First Wave of Quarantined Suffer Missing Events

Tyler Chrenka, Editor-in-Chief

It has been two weeks since EHS moved back into full in-person learning, and with the switch requiring over 2,000 students to pack into the building, concerns about the increased spread of COVID-19 have arisen. 

Sure enough, six students have tested positive for COVID-19, which has caused over 188 to go into a two-week quarantine. 

Junior Olivia Olson is among the quarantined, and she thinks that the merge into full in-person learning could be to blame. 

“I believe that the number of people quarantined has increased because with full attendance the classrooms are more packed and so are the hallways,” Olson said. “I think that we are pushing the boundaries a little bit. If we keep doing full attendance, there will be a slight increase in cases because of exposure.” 

Not only has full attendance worried some about the increase of cases, but some are also concerned about the mental health of quarantined students. 

Junior Tarielle Cook was sent home on March 12 due to exposure in school, and though her COVID-19 test came back negative, she is still required to wait out the 10 days. She said that the quarantine has been hard on her mental health.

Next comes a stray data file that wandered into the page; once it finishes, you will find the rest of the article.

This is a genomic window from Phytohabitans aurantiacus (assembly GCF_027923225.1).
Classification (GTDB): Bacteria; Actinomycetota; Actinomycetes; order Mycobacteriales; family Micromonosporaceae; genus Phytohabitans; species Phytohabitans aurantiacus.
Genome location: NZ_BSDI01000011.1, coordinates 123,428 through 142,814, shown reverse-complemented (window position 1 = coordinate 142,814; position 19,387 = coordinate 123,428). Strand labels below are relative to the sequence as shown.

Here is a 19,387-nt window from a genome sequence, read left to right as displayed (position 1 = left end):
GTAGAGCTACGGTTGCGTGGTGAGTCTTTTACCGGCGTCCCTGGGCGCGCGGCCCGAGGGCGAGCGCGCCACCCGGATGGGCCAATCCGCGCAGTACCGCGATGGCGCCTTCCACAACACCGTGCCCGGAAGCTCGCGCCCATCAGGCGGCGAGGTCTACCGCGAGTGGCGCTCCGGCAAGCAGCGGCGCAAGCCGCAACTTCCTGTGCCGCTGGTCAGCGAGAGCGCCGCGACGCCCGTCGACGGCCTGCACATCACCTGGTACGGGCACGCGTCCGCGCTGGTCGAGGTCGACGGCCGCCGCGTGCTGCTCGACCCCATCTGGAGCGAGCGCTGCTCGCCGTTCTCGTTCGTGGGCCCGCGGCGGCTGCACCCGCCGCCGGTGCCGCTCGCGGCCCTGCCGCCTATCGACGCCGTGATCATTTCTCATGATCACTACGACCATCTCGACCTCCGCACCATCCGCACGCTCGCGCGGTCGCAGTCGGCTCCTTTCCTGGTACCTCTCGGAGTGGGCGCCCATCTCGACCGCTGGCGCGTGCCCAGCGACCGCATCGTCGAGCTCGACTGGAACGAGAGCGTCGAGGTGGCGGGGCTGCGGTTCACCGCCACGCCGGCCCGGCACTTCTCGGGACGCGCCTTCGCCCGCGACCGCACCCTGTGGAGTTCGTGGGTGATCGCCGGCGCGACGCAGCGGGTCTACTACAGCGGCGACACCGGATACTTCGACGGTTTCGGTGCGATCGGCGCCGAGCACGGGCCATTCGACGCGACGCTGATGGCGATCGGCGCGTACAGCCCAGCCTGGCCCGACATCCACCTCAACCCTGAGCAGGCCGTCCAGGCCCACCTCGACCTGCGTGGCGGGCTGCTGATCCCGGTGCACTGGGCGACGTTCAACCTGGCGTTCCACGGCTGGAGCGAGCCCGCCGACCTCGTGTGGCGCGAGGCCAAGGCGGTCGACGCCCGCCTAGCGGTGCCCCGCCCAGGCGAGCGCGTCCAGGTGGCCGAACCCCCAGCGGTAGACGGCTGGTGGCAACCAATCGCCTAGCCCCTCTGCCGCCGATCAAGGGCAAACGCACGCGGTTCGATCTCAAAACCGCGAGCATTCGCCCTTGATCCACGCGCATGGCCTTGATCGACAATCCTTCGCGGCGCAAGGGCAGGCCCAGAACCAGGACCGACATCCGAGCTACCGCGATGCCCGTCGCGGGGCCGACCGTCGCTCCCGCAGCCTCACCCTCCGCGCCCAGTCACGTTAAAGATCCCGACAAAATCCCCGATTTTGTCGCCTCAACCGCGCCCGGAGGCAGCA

“Because I tested negative, it’s really frustrating watching my friends hang out over social media while I am still cooped up in what seems like a useless quarantine,” Cook said. “This quarantine has made it harder to keep up with school and has really limited my social interaction, which I have noticed has had a negative effect on my mood.” 

While some students are stressed about schoolwork and social interactions, others are missing out on sports, which already have shortened seasons. 

Senior Andrew Kaltmeyer was put into quarantine on March 15, and he is upset that he is missing out on the beginning of the football season. 

“It sucks that I am quarantined. I am missing my first two games of my senior year football season, and I can’t leave my house,” Kaltmeyer said. “This has definitely changed my mental health in a negative way. I can’t go to school, and I can’t play the sport I love. All I can do is sit at home and do nothing.”